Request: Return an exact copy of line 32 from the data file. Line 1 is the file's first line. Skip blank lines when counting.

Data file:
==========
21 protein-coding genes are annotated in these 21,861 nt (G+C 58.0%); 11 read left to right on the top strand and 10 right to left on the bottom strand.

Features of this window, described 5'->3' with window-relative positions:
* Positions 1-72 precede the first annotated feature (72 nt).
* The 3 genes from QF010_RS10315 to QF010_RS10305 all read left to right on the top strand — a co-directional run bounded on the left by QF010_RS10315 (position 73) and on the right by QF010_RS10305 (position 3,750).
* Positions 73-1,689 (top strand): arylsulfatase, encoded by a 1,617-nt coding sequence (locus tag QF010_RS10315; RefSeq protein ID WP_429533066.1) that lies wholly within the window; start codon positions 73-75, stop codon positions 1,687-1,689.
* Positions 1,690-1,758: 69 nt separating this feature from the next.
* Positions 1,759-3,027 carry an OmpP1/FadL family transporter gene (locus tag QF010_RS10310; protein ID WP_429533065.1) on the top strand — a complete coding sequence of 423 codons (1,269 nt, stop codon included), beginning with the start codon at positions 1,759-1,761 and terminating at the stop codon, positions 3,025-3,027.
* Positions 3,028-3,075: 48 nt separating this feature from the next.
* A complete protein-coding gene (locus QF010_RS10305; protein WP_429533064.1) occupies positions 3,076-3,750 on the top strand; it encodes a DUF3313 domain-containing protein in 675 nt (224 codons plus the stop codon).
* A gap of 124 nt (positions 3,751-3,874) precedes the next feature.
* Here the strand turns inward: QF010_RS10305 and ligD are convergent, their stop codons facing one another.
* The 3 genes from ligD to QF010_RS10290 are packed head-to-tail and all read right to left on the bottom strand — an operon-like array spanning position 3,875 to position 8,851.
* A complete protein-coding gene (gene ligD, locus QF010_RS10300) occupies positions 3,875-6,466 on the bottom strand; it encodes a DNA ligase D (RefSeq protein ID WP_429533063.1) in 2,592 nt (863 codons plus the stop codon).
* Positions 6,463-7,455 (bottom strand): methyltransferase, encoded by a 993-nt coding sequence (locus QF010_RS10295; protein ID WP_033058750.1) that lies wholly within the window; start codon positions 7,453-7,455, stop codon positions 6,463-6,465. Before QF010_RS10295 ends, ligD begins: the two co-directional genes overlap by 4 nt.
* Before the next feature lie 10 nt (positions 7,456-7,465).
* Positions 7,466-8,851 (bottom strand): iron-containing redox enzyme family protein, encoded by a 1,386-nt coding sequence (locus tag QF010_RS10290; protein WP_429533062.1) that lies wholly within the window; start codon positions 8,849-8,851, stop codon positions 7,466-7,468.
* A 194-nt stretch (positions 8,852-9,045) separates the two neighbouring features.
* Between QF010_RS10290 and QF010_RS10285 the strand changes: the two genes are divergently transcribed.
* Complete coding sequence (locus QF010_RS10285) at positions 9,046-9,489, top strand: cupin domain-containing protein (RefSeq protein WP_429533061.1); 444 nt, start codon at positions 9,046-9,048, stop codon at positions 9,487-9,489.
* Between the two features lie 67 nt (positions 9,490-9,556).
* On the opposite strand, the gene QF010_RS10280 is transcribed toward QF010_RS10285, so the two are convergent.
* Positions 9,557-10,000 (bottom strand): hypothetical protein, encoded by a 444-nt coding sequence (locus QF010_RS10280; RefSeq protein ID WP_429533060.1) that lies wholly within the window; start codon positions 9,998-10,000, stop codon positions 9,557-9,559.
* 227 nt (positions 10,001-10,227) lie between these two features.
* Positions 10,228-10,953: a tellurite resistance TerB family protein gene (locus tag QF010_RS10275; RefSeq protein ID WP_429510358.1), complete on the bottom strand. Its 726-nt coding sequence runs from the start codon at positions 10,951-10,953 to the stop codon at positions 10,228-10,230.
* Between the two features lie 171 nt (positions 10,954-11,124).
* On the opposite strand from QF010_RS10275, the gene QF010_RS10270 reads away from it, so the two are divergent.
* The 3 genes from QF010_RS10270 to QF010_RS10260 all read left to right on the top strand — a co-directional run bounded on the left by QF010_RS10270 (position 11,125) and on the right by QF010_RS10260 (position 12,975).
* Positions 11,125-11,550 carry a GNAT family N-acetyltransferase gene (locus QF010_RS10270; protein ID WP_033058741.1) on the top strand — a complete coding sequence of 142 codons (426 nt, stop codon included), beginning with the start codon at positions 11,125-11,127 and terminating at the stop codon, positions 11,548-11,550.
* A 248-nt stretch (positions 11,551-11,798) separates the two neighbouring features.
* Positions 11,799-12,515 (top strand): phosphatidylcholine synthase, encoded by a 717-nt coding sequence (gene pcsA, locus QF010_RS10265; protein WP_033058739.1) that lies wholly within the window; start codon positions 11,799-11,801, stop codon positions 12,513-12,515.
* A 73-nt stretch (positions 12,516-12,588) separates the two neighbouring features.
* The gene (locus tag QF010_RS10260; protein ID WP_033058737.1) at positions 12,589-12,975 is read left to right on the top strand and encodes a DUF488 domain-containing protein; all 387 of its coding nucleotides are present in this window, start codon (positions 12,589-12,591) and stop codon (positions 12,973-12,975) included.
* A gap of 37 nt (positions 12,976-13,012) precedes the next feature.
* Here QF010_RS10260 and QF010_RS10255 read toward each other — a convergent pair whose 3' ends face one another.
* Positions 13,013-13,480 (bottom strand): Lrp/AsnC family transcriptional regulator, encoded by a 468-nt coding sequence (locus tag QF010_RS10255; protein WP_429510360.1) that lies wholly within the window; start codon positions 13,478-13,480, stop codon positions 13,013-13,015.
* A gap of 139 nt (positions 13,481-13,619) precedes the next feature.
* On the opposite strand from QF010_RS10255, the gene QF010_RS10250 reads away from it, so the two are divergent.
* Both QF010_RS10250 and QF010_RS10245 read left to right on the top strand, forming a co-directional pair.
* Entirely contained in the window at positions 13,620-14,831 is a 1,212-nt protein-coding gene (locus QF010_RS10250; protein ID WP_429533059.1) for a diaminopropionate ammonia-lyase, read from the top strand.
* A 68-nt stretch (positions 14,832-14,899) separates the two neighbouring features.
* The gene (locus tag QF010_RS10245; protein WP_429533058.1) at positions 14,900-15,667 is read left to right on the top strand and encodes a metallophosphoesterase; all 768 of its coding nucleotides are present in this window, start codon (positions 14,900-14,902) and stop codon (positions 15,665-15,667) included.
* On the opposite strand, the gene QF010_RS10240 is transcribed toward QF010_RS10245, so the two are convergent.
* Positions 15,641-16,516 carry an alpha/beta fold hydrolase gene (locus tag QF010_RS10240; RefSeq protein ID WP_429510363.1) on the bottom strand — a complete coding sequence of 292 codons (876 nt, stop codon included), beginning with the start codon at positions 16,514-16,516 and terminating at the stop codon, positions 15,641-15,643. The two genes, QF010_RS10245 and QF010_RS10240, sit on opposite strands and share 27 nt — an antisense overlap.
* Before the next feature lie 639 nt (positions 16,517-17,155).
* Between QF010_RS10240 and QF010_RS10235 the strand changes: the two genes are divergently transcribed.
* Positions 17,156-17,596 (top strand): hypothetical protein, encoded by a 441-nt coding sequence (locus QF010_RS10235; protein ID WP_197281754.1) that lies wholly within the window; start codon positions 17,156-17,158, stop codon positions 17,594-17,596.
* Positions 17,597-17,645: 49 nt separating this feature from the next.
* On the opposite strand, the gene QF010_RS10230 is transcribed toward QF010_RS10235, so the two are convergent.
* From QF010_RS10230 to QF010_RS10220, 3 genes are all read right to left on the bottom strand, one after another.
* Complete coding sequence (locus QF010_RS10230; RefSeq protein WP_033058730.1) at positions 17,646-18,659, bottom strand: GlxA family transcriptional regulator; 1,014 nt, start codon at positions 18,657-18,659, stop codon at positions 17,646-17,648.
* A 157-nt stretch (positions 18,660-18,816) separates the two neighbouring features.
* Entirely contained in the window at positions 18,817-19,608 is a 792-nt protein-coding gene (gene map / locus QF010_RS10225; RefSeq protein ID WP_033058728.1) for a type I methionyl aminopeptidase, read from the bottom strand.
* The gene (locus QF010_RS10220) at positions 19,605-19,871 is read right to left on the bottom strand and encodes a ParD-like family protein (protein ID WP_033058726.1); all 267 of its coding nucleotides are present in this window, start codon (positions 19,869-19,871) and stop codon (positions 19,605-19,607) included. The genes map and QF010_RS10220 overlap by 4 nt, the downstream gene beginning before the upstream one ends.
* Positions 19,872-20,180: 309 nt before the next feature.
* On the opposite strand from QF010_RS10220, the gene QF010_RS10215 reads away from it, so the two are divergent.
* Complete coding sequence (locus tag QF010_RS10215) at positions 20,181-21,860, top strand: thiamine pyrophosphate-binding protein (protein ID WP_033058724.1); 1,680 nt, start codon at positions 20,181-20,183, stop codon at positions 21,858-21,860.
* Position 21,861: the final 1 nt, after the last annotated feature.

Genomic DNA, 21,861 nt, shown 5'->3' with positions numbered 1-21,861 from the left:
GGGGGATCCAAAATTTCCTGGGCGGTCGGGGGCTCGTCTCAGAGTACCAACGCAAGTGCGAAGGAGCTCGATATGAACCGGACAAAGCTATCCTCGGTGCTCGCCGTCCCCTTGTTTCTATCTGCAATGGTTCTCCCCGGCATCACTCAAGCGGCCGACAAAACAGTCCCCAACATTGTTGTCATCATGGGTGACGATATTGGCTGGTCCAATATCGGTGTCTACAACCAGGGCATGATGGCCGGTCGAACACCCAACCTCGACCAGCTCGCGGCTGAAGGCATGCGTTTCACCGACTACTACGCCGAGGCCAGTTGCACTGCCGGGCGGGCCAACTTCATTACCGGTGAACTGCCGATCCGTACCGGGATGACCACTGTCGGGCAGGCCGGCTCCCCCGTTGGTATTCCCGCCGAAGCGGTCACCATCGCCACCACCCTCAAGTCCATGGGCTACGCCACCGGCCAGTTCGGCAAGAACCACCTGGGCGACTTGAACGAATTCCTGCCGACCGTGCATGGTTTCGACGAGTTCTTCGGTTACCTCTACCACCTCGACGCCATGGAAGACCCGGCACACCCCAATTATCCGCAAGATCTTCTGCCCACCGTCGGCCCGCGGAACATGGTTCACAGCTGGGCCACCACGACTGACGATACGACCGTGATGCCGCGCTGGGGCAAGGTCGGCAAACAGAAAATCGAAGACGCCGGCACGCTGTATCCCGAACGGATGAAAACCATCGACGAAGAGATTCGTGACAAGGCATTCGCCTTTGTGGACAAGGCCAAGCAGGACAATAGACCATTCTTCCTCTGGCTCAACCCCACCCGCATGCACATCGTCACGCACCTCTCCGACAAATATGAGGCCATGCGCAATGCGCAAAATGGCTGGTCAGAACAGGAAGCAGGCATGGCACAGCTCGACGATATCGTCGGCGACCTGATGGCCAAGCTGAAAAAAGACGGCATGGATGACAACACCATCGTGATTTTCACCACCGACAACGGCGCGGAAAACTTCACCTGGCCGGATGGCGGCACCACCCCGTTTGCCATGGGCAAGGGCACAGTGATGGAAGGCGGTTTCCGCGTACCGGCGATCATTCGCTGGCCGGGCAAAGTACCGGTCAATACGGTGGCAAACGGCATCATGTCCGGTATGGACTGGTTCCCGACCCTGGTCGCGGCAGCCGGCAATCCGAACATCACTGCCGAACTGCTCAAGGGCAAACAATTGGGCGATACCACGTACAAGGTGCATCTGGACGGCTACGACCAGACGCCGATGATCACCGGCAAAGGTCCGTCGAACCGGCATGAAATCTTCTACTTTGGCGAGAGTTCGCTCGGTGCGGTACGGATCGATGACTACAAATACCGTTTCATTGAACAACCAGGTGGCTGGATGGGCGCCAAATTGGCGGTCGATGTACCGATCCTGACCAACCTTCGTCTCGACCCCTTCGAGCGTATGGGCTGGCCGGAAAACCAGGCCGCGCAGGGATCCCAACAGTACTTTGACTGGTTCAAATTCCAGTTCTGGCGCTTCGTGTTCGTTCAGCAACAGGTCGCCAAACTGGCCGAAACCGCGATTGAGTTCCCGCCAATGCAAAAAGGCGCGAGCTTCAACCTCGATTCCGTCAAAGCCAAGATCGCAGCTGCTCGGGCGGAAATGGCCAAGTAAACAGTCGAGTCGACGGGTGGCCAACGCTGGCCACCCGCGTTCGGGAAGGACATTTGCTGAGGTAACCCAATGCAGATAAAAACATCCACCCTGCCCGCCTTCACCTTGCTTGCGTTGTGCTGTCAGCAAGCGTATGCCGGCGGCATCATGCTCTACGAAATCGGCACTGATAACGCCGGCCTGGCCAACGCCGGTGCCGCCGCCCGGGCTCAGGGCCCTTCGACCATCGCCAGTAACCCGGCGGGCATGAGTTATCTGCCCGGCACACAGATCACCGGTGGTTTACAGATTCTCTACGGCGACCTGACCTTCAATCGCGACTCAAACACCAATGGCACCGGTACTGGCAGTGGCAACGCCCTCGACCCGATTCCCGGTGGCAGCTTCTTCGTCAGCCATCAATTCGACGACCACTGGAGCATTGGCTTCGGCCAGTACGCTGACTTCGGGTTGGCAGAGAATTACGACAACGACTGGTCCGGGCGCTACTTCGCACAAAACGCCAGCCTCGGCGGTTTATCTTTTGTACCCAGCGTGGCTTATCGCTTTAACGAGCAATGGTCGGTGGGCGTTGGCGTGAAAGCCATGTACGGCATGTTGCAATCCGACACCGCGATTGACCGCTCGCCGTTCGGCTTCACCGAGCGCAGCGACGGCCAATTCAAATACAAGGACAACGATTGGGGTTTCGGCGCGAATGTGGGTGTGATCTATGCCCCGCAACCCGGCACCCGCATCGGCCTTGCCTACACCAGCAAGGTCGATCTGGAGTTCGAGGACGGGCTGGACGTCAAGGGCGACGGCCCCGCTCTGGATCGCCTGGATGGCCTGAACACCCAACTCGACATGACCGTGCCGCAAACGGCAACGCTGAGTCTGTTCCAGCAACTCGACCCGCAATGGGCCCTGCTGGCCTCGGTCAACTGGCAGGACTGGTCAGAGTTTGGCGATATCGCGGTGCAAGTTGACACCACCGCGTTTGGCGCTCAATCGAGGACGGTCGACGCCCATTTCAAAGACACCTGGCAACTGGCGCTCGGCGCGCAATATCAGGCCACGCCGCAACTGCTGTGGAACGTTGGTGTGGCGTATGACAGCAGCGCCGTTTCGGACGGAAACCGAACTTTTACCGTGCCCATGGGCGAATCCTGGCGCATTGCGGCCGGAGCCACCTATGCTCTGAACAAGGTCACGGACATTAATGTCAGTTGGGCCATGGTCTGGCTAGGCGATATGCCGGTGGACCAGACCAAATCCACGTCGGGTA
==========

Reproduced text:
* The gene (locus tag QF010_RS10260; protein ID WP_033058737.1) at positions 12,589-12,975 is read left to right on the top strand and encodes a DUF488 domain-containing protein; all 387 of its coding nucleotides are present in this window, start codon (positions 12,589-12,591) and stop codon (positions 12,973-12,975) included.